Students thirsting to join Virginia Tech’s sustainability efforts can now participate in Housing and Dining Services’ new reusable water bottle program.
Alex Funk, head of the sustainability committee for the Student Government Association, said he became involved in the process of searching for a reusable water bottle last semester when a bill was introduced to the SGA legislative system that called for the phasing out of plastic water bottles from dining halls.
“The goal is to phase out plastic water bottles just from dining centers beginning in spring 2011,” Funk said.
The 750-milliliter bottles are made of stainless steel, which Budowle said was an important specification for durability. Another crucial specification deals with food safety. The bottle had to meet Virginia health code standards to be officially sold by Housing and Dining Services.
Rachael Budowle, sustainability coordinator for Housing and Dining Services, said she has been working with student members of the Environmental Coalition and the SGA for over a year to attempt to establish a sustainable water bottle program.
“It’s made of steel, so it’s easy to clean,” she said. “Also, the drinking surface is different from the filling surface.”
The bottle features a plastic top that screws off. When students fill the bottle, they will fill it through the wide mouth of the bottle, then replace the top and drink through the mouthpiece, which is covered by a flip-open cover. Budowle said it was important that the filling surface and the drinking surface not be the same.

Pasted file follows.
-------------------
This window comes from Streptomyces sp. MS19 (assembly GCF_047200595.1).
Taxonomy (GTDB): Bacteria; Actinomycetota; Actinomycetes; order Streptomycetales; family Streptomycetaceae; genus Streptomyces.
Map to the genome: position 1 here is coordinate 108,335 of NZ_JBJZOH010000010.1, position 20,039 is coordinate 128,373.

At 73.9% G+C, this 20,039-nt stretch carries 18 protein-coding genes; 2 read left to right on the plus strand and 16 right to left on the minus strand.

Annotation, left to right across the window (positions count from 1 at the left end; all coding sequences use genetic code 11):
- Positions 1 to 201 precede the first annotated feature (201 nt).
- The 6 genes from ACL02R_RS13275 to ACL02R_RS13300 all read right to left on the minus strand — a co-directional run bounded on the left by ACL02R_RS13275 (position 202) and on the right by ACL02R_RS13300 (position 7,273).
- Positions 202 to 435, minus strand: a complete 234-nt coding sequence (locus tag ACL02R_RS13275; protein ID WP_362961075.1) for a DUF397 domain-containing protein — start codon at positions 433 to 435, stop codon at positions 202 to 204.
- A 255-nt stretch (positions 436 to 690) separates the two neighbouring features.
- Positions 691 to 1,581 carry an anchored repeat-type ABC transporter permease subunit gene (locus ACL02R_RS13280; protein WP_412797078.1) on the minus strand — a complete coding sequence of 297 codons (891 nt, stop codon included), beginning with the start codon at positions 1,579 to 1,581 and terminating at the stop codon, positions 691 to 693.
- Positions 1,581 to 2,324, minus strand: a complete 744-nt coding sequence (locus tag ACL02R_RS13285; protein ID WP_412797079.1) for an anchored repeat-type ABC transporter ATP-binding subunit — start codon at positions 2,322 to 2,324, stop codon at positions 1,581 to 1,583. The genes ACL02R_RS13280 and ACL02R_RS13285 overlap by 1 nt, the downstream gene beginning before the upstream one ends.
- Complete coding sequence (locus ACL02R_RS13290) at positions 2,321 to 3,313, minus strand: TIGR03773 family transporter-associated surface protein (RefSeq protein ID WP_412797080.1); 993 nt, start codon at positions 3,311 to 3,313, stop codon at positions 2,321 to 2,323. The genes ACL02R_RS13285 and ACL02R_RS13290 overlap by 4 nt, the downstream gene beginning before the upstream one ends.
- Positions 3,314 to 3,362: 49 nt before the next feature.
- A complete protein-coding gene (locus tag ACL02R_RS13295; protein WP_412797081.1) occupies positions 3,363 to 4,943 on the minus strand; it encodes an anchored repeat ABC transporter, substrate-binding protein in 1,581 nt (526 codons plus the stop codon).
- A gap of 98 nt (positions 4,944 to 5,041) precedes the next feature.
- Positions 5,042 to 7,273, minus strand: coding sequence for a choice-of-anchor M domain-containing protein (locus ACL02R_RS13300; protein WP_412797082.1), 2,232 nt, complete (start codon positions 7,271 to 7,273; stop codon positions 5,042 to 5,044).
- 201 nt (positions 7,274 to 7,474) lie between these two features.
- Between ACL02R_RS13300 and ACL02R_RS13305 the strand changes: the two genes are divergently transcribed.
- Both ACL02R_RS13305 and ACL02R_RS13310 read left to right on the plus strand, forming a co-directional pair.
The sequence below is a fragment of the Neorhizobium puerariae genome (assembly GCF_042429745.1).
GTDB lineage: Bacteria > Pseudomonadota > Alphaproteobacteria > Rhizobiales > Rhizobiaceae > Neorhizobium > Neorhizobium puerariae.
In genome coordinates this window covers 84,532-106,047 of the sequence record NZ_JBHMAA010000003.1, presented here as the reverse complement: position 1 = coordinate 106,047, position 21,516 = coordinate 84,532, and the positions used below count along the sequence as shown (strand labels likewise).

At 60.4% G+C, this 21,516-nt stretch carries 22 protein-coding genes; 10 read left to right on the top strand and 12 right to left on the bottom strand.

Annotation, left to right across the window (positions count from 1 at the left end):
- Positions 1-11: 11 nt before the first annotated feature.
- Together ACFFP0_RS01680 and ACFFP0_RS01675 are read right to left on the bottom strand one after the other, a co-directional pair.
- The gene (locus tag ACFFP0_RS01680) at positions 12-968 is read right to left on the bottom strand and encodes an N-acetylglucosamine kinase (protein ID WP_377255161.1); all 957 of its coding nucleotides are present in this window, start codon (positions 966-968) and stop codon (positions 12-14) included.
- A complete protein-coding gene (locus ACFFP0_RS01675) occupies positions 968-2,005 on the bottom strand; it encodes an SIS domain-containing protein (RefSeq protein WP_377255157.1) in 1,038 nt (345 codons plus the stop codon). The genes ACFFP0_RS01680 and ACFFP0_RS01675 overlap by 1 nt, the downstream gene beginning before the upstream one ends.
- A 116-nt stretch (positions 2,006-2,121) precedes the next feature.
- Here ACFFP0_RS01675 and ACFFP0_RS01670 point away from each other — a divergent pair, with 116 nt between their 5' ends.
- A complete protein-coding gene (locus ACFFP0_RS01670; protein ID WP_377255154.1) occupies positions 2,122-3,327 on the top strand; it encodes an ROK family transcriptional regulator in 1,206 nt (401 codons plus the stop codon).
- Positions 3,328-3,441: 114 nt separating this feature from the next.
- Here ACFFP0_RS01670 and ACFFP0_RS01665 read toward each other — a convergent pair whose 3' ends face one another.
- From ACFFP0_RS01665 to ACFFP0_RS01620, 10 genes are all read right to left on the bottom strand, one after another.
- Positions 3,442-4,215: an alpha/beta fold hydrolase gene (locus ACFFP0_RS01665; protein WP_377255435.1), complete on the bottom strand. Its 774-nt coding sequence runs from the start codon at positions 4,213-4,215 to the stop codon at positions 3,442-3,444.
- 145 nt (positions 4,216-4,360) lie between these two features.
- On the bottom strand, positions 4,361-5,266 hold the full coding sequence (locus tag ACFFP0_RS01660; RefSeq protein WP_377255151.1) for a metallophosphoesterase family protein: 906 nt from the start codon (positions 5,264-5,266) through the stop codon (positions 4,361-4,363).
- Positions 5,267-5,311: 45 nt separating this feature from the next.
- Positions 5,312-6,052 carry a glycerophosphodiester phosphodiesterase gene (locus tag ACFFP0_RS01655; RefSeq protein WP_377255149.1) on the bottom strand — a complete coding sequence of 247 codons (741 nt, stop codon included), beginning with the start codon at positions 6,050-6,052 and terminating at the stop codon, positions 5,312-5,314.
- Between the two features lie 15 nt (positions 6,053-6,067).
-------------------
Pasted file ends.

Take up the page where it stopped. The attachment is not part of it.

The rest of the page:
“This is the only reusable water bottle approved for use by Housing and Dining Services,” she said.
The cost of the bottle is $10 for cash or Dining Dollars and $20 for Flex Dollars. Budowle said the bottle would pay for itself for frequent water drinkers, especially those who use more expensive branded water bottles, such as Sigg, Nalgene, or CamelBak, or buy a bottle of water every day.
“The bottle is really affordable for students. Any of the nicer ones are going to be more expensive,” she said. “By avoiding one bottle of water a day, you can save $10 in eight days.”
Students can also use the bottle for soda. Housing and Dining Services estimated that students would save a total of $84 over all four years of college if they did not buy a soda cup every day. Students using the bottle for soda will save 10 cents. Water is free.
The bottle is not approved for holding milk, juice or coffee.